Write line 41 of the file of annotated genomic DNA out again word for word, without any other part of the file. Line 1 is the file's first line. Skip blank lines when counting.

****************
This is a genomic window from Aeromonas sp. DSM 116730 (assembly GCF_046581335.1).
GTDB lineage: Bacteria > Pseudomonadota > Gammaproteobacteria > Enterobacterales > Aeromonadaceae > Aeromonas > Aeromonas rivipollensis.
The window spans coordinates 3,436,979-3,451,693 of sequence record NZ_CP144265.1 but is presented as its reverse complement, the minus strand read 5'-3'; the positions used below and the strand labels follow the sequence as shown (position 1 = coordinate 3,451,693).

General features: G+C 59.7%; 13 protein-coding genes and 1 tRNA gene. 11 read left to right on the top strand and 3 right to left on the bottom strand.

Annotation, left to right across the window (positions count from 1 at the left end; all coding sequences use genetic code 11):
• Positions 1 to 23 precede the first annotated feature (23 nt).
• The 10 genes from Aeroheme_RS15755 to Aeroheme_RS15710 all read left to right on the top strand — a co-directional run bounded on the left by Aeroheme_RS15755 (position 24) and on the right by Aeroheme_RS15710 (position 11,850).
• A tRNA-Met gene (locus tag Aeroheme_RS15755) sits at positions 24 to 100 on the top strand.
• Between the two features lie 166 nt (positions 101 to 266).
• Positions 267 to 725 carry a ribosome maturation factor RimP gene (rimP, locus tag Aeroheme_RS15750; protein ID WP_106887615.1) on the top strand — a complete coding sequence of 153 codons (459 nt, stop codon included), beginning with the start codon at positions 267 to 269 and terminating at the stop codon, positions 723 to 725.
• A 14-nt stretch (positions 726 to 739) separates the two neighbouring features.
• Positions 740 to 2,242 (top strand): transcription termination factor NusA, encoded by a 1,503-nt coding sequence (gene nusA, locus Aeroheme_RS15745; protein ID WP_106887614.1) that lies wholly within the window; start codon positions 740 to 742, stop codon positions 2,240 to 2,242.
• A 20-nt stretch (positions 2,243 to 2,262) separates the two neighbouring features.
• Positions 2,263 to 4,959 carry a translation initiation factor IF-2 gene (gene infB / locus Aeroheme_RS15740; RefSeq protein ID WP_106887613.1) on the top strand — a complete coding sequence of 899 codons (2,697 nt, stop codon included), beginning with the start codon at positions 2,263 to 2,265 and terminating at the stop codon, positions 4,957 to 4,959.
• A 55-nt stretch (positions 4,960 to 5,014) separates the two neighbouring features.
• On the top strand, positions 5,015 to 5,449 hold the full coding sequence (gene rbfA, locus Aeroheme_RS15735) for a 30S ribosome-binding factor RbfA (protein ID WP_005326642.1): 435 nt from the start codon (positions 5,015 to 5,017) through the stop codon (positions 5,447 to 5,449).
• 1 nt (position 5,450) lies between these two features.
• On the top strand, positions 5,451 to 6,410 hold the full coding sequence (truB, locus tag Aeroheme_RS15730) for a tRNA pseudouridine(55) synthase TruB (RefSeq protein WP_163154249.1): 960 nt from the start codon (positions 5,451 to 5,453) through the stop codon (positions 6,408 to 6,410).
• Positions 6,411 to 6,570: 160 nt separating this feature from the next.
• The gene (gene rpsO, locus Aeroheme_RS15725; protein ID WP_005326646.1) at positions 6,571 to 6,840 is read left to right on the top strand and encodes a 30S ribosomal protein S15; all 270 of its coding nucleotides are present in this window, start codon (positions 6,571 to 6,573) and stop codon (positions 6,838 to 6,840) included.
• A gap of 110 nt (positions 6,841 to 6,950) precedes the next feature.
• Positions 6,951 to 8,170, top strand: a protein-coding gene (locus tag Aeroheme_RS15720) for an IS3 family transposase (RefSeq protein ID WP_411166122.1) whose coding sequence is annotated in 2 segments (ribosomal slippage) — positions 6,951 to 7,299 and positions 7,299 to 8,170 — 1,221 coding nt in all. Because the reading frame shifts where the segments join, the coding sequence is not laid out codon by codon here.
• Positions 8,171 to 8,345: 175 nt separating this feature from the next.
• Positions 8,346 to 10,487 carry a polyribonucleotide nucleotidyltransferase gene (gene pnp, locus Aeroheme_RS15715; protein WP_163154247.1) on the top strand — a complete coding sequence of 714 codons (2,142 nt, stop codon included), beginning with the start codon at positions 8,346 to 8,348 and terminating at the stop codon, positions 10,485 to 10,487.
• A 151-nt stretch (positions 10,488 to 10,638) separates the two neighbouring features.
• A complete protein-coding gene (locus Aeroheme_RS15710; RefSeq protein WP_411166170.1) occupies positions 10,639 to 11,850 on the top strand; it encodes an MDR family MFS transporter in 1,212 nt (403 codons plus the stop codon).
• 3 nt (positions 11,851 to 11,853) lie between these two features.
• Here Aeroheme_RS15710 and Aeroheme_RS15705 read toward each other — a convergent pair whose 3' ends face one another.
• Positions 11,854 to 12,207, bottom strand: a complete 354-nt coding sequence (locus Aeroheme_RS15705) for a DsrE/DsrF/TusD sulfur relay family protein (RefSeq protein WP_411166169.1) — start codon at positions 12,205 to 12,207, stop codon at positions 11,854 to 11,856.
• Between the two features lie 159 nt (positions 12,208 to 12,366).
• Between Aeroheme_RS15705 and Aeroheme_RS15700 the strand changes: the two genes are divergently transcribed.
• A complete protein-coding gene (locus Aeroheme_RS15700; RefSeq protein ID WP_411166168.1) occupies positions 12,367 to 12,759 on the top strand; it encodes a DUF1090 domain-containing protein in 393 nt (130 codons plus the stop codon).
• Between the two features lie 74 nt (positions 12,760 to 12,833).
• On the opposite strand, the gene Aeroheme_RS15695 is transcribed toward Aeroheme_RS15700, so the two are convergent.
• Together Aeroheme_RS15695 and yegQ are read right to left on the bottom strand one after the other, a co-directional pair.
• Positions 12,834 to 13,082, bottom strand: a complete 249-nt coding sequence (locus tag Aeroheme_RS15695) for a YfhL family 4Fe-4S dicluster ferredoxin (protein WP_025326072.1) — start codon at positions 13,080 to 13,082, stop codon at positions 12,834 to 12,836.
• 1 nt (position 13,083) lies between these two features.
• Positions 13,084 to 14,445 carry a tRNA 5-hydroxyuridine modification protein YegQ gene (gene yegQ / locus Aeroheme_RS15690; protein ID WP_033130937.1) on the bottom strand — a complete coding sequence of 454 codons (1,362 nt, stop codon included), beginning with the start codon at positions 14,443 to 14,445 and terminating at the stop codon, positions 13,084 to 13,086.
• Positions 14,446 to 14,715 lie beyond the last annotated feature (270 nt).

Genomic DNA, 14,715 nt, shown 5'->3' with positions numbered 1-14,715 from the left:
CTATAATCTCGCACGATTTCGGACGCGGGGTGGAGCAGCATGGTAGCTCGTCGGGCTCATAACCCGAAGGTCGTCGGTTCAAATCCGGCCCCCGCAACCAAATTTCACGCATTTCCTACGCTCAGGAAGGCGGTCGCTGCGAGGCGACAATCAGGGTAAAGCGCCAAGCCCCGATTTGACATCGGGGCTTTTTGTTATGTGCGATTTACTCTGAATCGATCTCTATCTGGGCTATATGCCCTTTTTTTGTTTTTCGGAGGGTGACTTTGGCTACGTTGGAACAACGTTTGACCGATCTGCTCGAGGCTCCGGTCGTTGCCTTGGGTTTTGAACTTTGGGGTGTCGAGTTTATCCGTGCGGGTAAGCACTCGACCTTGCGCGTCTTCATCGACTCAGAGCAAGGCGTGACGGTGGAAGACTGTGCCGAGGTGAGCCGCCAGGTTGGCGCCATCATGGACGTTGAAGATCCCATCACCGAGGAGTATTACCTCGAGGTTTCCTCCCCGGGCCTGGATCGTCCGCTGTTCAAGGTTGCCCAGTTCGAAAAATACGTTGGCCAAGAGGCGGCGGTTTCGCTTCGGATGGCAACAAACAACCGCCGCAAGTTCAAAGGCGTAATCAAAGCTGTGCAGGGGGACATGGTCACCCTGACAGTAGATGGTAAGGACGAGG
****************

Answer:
CTATAATCTCGCACGATTTCGGACGCGGGGTGGAGCAGCATGGTAGCTCGTCGGGCTCATAACCCGAAGGTCGTCGGTTCAAATCCGGCCCCCGCAACCAAATTTCACGCATTTCCTACGCTCAGGAAGGCGGTCGCTGCGAGGCGACAATCAGGGTAAAGCGCCAAGCCCCGATTTGACATCGGGGCTTTTTGTTATGTGCGATTTACTCTGAATCGATCTCTATCTGGGCTATATGCCCTTTTTTTGTTTTTCGGAGGGTGACTTTGGCTACGTTGGAACAACGTTTGACCGATCTGCTCGAGGCTCCGGTCGTTGCCTTGGGTTTTGAACTTTGGGGTGTCGAGTTTATCCGTGCGGGTAAGCACTCGACCTTGCGCGTCTTCATCGACTCAGAGCAAGGCGTGACGGTGGAAGACTGTGCCGAGGTGAGCCGCCAGGTTGGCGCCATCATGGACGTTGAAGATCCCATCACCGAGGAGTATTACCTCGAGGTTTCCTCCCCGGGCCTGGATCGTCCGCTGTTCAAGGTTGCCCAGTTCGAAAAATACGTTGGCCAAGAGGCGGCGGTTTCGCTTCGGATGGCAACAAACAACCGCCGCAAGTTCAAAGGCGTAATCAAAGCTGTGCAGGGGGACATGGTCACCCTGACAGTAGATGGTAAGGACGAGG